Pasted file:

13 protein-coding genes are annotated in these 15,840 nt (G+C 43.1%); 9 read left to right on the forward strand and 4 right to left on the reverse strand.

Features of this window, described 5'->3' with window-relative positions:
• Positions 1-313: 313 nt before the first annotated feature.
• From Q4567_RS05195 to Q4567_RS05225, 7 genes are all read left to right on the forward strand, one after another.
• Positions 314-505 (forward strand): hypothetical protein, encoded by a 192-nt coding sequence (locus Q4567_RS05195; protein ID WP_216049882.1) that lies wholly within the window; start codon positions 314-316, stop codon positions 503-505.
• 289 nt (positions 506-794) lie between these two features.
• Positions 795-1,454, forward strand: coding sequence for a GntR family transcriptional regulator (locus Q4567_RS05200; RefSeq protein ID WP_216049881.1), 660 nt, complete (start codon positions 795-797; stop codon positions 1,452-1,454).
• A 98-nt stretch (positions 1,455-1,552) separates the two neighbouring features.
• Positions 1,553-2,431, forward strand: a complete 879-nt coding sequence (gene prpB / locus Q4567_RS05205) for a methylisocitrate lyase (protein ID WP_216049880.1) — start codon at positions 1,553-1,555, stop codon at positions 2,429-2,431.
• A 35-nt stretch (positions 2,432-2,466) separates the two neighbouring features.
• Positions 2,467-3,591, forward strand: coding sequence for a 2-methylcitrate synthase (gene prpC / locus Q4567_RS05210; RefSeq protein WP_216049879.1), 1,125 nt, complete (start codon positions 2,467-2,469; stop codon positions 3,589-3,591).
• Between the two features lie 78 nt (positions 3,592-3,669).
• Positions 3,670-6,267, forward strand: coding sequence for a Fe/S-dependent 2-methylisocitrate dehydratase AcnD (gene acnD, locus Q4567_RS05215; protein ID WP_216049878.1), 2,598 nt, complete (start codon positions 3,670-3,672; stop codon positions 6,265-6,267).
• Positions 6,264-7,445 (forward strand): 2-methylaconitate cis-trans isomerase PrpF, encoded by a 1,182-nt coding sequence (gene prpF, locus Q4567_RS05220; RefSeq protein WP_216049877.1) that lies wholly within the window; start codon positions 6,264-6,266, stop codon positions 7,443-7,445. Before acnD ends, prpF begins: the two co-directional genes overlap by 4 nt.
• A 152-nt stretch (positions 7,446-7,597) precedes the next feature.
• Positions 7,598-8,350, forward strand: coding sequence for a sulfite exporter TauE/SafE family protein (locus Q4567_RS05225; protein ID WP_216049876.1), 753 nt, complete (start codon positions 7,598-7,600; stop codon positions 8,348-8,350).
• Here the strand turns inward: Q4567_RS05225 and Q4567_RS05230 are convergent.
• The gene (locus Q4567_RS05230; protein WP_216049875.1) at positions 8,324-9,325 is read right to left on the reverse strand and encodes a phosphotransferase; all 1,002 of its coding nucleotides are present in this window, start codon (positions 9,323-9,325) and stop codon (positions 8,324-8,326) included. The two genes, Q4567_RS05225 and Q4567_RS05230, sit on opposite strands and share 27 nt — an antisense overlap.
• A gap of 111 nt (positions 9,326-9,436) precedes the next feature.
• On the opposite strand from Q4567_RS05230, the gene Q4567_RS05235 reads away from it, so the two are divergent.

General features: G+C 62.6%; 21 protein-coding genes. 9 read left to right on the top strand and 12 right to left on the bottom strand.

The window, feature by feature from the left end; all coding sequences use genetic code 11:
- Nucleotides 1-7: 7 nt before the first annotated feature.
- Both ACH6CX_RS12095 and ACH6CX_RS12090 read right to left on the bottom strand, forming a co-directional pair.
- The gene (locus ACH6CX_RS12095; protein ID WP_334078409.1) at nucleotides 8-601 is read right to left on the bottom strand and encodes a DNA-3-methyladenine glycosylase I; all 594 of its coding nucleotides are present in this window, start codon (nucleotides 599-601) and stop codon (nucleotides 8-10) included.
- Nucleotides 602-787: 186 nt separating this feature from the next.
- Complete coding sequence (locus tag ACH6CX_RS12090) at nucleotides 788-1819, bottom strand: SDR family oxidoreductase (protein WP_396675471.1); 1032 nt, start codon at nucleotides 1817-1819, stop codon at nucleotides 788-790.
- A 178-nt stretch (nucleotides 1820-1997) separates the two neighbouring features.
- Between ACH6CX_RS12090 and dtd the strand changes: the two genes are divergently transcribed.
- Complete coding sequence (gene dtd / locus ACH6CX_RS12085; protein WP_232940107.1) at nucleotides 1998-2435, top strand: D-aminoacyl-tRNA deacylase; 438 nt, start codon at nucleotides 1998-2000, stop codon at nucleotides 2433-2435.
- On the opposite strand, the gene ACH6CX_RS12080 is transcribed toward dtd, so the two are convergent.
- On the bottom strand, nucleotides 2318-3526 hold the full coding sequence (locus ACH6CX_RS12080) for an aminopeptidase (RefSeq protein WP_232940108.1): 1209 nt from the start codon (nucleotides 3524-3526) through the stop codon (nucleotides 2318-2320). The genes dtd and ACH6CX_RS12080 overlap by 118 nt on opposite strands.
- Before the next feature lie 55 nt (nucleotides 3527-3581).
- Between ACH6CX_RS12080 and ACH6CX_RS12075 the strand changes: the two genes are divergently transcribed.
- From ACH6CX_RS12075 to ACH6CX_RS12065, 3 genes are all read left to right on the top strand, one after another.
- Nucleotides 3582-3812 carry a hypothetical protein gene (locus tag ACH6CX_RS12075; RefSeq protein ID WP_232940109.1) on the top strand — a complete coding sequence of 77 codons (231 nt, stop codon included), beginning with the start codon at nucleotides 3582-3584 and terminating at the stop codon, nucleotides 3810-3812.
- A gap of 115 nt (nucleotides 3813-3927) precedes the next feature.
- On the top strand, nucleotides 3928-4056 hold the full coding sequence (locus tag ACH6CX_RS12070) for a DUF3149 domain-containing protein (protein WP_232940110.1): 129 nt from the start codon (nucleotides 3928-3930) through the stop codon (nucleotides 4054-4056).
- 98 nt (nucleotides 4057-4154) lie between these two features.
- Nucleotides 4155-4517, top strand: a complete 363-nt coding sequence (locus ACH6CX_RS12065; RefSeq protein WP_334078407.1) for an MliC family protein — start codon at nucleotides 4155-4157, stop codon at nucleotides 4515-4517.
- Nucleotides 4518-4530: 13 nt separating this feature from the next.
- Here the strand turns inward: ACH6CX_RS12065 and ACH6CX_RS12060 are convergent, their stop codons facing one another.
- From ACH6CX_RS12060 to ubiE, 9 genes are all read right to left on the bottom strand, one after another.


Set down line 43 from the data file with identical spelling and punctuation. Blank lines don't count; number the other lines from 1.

- From ACH6CX_RS12060 to ubiE, 9 genes are all read right to left on the bottom strand, one after another.